Significant genetic correlations between AN and other psychiatric traits such as schizophrenia, major depressive disorder (MDD), anxiety disorders, and obsessive-compulsive disorder (OCD), as well as personality traits such as neuroticism, and educational attainment, were discovered (Duncan et al., 2017; Watson et al., 2018). These positive correlations may help partially explain the comorbidity between AN and mood disorders such as anxiety and MDD (Breithaupt et al., 2018). SNP-based heritability of AN was significant at 0.20, suggesting that genetic similarities contribute to twin-based heritability (Duncan et al., 2017). Eight risk loci have also been identified (Watson et al., 2018). Significant genetic correlations between AN and both psychiatric and metabolic traits like BMI indicate that the disorder has both metabolic and psychological sources. It is possible that starvation triggers these metabolic effects which, in turn, partially contribute to AN pathology (e.g. perception of being fat) in individuals who are genetically susceptible.

Another study by the same authors again found genomic variants influencing body mass. Increasing variants were associated with binge-eating disorder (BED) while decreasing variants were associated with AN. The researchers propose that AN patients may also carry genomic variants predisposing lower bone mineral density, thereby predisposing them to osteopenia which is common in AN patients (Hübel et al., 2019).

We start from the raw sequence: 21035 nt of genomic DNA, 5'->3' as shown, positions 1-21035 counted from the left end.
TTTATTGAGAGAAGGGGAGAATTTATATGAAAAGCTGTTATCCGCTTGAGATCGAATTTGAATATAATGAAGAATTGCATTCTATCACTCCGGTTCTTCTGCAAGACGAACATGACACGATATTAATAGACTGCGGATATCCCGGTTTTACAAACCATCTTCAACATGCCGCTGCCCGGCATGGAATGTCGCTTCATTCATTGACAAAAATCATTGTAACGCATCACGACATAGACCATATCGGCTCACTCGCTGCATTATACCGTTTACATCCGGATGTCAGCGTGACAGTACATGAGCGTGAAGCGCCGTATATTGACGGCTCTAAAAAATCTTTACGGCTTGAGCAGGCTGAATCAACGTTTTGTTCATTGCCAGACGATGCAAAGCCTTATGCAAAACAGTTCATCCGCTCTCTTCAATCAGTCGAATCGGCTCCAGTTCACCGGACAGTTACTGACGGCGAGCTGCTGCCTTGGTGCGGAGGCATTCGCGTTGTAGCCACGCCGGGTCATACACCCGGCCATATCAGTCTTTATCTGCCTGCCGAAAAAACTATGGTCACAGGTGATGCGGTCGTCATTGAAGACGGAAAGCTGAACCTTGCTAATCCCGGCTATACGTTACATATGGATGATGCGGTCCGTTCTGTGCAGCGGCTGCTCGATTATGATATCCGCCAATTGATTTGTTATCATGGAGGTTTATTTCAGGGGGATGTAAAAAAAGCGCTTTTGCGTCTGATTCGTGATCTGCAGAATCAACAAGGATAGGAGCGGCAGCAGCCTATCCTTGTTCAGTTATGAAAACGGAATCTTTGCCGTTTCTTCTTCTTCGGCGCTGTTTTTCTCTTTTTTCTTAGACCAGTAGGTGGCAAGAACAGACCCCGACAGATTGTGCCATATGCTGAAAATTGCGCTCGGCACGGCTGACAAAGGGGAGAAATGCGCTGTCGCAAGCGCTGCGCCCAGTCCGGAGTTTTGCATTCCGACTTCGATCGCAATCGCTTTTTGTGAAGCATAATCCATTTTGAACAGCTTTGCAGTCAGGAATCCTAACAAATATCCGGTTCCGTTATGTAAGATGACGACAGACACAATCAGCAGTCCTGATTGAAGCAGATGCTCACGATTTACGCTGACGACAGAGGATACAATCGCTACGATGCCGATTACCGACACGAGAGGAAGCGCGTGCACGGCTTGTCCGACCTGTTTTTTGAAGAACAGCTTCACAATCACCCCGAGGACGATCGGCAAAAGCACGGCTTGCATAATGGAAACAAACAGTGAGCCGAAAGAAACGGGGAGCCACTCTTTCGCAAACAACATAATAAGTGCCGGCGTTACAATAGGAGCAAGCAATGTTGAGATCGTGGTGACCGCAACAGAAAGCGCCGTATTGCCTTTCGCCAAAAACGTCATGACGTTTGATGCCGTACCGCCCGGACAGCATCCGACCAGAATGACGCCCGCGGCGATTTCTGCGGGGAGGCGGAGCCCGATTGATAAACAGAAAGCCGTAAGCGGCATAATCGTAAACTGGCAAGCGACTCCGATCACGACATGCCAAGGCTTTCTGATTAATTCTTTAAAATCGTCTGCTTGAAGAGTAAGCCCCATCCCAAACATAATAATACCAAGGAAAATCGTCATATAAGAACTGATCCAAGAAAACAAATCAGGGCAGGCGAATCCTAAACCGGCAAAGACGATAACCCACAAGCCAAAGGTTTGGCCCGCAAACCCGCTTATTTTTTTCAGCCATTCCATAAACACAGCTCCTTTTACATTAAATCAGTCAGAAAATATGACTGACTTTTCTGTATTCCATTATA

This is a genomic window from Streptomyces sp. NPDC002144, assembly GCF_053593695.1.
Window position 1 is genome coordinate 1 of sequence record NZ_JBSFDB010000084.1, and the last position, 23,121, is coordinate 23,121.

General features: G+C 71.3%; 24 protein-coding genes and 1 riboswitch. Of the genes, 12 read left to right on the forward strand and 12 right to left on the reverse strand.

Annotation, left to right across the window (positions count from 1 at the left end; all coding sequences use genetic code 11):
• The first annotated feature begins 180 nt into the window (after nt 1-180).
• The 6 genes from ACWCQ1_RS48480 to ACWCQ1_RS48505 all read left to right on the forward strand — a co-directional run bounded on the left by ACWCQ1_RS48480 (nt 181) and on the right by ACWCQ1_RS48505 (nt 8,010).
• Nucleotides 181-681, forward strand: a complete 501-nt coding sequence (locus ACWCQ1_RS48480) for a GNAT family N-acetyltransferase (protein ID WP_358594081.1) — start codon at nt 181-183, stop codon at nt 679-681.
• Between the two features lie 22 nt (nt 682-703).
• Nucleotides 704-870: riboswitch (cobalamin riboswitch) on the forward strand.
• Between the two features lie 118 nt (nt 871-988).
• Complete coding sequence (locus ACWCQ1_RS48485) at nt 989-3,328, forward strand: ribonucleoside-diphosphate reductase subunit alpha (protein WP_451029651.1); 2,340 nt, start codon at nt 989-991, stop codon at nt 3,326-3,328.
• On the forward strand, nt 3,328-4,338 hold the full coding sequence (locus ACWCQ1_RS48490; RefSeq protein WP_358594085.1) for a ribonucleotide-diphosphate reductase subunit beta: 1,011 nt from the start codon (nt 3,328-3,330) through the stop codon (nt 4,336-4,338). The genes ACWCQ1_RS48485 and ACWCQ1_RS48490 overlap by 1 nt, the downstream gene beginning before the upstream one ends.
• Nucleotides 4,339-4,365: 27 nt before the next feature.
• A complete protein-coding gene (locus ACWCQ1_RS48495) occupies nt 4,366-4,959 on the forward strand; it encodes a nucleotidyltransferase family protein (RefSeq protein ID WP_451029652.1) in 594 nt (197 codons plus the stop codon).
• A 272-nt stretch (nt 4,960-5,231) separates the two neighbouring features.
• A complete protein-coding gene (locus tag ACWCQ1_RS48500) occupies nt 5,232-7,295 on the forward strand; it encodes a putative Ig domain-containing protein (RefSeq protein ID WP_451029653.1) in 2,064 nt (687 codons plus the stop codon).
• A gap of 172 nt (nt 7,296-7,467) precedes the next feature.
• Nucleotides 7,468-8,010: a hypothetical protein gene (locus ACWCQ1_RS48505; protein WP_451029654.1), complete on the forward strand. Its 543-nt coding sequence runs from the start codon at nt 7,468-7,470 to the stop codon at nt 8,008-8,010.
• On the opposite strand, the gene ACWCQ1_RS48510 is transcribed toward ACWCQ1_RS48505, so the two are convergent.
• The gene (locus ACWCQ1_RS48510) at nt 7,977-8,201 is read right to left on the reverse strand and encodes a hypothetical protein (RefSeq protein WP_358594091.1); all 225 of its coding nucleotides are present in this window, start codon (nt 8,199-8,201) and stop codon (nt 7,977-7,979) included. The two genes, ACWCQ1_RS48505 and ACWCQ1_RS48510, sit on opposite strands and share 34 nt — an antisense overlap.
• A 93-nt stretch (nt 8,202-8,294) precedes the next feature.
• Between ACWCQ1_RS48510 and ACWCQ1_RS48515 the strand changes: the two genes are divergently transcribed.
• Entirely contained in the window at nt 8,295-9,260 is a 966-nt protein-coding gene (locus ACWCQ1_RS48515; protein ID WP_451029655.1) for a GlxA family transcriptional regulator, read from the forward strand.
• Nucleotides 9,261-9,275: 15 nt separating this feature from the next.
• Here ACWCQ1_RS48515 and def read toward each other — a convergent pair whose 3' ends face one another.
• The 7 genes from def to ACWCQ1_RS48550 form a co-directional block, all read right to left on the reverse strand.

SNP-based genetic correlations (SNP-rg) between AN and traits such as physical activity and HDL cholesterol were significant (Watson et al., 2018). There was also a positive correlation with the gene NCAM1 which increases expression when food is restricted. Even though we know this expression is increased, the consequence of this is unknown.

Low BMI has typically been seen as a symptom and result of AN, but generalized Summary-data-based Mendelian Randomization (GSMR) analyses indicated a significant bidirectional relationship (Watson et al., 2018). BMI-lowering alleles may increase the risk of AN, and AN risk-increasing alleles may increase the risk of a low BMI. Metabolic dysregulation may help explain anthropometric traits commonly seen in AN patients, including why it is so difficult for people with AN to maintain a healthy weight after recovery (Watson et al., 2018).

In 2018, another GWAS sought to extend the findings of Duncan et al. (2017) and Watson et al. (2018) by being the first study to examine low-frequency and rare variants of AN. Despite being a well-powered study in order to detect low-frequency variants with large effect sizes, no findings reached genome-wide statistical significance (Huckins et al., 2018). However, three genes had noteworthy associations with metabolic and anthropometric phenotypes. OPCML, associated with waist-to-hip ratio, FAM96A, associated with several metabolic phenotypes, and C6orf10 may be a part of a metabolic predisposition to AN development. C60rf10 approached statistical significance and was particularly interesting as it has previously been associated with childhood obesity (Huckins et al., 2018). It has been found that appetite and satiety dysregulation is important in the development of childhood obesity, as well as AN. The researchers suggest that there may be a shared biological dysregulation between childhood obesity and AN (Huckins et al., 2018).